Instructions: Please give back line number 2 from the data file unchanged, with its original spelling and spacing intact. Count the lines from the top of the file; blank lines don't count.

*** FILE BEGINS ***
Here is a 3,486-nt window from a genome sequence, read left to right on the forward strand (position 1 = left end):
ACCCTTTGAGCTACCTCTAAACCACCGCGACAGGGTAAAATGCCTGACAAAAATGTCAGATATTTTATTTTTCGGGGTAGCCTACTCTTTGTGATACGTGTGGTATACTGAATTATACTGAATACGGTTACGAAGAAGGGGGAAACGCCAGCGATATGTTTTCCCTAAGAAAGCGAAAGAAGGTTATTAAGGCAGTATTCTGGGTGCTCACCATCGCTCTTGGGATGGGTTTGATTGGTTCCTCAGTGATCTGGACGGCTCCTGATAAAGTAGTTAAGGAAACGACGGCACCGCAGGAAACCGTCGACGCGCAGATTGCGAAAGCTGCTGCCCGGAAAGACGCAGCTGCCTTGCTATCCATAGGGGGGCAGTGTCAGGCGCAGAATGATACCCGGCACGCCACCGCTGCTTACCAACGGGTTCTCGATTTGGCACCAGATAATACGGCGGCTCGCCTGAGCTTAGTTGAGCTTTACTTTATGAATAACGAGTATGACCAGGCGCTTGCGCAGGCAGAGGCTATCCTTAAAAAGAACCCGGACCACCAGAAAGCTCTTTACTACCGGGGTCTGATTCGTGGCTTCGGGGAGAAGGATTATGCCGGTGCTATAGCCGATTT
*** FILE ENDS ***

ACCCTTTGAGCTACCTCTAAACCACCGCGACAGGGTAAAATGCCTGACAAAAATGTCAGATATTTTATTTTTCGGGGTAGCCTACTCTTTGTGATACGTGTGGTATACTGAATTATACTGAATACGGTTACGAAGAAGGGGGAAACGCCAGCGATATGTTTTCCCTAAGAAAGCGAAAGAAGGTTATTAAGGCAGTATTCTGGGTGCTCACCATCGCTCTTGGGATGGGTTTGATTGGTTCCTCAGTGATCTGGACGGCTCCTGATAAAGTAGTTAAGGAAACGACGGCACCGCAGGAAACCGTCGACGCGCAGATTGCGAAAGCTGCTGCCCGGAAAGACGCAGCTGCCTTGCTATCCATAGGGGGGCAGTGTCAGGCGCAGAATGATACCCGGCACGCCACCGCTGCTTACCAACGGGTTCTCGATTTGGCACCAGATAATACGGCGGCTCGCCTGAGCTTAGTTGAGCTTTACTTTATGAATAACGAGTATGACCAGGCGCTTGCGCAGGCAGAGGCTATCCTTAAAAAGAACCCGGACCACCAGAAAGCTCTTTACTACCGGGGTCTGATTCGTGGCTTCGGGGAGAAGGATTATGCCGGTGCTATAGCCGATTT